Posting this here to have a short description of social email concept to share with others:
Imagine a social tool in which an ongoing email thread — for example with a business customer or prospect — could be treated as a social object, like a document with several sections. Social email users could share that object with others in their workgroup, for example, annotating the thread, and assigning someone in the group to follow-up with the customer. In a sense this would be treating email as the lowest common communication channel — one that doesn’t require adoption of some new tool — while the workgroup would be communicating among themselves at the highest common communication channel: a social coordinative tool in which email is content, not context.
The data shows that, on the day of its public debut, Google traffic skyrocketed to peak levels. But, soon after, traffic fell by over 60% as it returned to its normal, underwhelming state. It would appear that although high levels of publicity were able to draw new traffic to Google , few of them saw reason to stay.
is turning out to be might be just-another-failed-social-experiment for Google.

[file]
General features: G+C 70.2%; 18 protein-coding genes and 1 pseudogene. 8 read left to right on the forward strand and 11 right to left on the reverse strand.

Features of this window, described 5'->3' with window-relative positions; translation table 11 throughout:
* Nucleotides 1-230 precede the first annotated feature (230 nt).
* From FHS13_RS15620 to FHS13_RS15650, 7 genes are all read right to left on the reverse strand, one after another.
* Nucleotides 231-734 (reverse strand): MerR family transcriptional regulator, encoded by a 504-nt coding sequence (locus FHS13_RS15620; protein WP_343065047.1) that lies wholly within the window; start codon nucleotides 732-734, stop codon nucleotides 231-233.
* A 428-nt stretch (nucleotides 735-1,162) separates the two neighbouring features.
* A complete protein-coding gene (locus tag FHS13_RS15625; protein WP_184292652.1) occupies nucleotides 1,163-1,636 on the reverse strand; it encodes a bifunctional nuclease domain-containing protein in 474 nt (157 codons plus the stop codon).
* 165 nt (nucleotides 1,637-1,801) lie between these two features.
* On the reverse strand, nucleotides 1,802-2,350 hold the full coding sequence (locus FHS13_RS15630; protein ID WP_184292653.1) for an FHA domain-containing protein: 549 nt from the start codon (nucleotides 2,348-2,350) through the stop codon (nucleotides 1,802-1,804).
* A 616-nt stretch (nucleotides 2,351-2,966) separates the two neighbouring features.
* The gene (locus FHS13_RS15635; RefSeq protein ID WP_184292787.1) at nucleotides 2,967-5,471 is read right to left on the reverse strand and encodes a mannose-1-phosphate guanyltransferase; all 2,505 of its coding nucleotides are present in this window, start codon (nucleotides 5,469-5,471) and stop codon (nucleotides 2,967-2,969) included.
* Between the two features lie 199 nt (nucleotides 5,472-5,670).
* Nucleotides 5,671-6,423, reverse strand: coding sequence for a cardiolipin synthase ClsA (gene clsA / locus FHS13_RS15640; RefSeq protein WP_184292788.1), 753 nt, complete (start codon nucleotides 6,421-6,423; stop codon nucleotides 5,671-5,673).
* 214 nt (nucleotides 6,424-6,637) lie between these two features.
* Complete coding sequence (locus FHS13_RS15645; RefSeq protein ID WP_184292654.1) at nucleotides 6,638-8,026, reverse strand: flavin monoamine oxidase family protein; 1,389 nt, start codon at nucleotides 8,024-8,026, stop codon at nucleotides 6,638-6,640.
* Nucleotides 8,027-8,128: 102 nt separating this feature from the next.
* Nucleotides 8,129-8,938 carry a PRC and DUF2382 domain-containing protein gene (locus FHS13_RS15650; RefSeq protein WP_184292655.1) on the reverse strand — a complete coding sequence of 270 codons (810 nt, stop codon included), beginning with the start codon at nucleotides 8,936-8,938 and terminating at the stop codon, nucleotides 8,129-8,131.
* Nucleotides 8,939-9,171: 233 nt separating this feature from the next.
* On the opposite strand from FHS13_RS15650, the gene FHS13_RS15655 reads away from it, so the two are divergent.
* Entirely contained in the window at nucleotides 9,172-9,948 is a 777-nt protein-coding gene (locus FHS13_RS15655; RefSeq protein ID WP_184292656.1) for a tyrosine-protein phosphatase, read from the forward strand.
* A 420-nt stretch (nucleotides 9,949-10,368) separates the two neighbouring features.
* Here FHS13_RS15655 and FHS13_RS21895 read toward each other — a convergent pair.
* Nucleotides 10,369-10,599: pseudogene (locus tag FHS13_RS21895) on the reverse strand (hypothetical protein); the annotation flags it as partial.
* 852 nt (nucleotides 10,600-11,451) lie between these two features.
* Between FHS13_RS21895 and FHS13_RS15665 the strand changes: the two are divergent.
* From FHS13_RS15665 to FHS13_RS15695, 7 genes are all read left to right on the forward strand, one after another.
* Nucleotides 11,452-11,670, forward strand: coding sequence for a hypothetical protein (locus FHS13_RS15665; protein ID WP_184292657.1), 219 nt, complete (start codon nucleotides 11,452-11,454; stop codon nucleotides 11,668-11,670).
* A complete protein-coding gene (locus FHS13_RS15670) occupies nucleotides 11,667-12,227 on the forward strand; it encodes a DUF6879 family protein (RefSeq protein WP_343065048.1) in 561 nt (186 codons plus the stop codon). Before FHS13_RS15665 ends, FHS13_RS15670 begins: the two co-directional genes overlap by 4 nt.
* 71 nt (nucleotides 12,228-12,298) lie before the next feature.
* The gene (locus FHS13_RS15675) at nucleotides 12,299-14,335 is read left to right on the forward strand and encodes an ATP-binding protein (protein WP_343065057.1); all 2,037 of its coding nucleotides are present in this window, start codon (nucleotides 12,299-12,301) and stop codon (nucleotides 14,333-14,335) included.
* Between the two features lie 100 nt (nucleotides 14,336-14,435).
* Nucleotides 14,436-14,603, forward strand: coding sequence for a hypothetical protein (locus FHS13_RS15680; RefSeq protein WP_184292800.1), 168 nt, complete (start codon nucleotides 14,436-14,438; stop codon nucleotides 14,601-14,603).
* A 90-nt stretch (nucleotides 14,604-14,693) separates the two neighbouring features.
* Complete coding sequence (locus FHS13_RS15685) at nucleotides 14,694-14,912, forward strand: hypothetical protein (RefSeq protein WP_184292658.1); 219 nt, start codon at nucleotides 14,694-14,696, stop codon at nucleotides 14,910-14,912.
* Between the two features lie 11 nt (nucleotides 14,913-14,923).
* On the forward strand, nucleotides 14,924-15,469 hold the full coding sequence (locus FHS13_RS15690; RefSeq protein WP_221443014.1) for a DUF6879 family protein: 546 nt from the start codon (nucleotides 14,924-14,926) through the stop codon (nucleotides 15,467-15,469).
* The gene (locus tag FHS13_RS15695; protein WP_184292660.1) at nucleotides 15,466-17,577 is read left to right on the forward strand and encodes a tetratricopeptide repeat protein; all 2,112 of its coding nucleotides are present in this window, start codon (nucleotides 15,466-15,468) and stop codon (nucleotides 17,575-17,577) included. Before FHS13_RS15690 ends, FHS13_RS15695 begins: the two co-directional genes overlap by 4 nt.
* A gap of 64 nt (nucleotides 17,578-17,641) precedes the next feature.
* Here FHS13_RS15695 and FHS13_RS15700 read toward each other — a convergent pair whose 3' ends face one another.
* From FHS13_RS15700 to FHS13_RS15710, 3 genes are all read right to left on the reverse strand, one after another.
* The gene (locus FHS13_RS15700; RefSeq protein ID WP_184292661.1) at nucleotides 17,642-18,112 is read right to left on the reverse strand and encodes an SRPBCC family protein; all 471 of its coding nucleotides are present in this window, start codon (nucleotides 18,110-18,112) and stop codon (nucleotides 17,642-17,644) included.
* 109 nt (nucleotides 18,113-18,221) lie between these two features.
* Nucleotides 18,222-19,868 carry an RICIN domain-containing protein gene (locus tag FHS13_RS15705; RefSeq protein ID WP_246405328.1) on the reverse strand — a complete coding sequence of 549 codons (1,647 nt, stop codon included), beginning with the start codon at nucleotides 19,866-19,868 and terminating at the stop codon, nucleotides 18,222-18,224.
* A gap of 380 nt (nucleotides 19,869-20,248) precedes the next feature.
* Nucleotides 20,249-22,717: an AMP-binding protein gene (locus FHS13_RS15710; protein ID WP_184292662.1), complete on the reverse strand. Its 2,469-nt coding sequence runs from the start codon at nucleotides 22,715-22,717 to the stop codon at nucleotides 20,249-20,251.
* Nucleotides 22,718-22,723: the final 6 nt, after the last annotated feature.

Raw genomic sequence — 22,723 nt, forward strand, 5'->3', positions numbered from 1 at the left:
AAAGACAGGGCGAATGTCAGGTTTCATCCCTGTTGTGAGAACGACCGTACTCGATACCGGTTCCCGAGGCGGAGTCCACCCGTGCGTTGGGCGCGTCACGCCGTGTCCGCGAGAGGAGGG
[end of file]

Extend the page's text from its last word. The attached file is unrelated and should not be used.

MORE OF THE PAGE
I wonder why I can’t convince them to socialize Google’s core tools: Gmail and Google Calendar? Anyone listening?
Update 11:56am: Others have analyzed the math better than I did:
Tim Worstall via Forbes
Note that the traffic jumped before it fell back again: so what’s the result of the interaction of those numbers?
Well, if traffic was 100 when Google plus was invite only, then opening it up to all comers led to a 1,200 percent raise in traffic, then we’ve got traffic of 1,200. A 60% decline from 1,200 leaves us with traffic of 480 (doesn’t matter whether this is users, page views, visits or whatever, the math is the same).
So, what the report is actually saying is that in less than a month traffic has risen 480%, or 4.8 times.
Which isn’t, really, all that much of a failure.
It has been pointed out to me that Chitika is a competitor of Google, as well, and may have an agenda here.
I will revisit this as others come forward with other numbers, but the graph appears to support the idea that the surge of interest has tapered off, even if use is higher than before the opening of the beta.
I started using Sparrow this week — a Mac OS X lightweight email client — partly to get a three pane email view.
Then today, I read that Google announced a three pane display on Gmail, similar to what they did on the iPad.
So, I am out the $9.99 for Sparrow, I guess.
Sparrow is a reasonably good email client, but I was a bit misled by the positioning as a ‘social email client’. What’s the social part? It’s just email in a slightly more fluid UX.
There is a place for social email — as I wrote about in Liquid Email in July — but Sparrow isn’t it. And neither is Gmail.
So I’ll go back to Gmail. mostly because I can have a more-or-less similar experience on all platforms I use.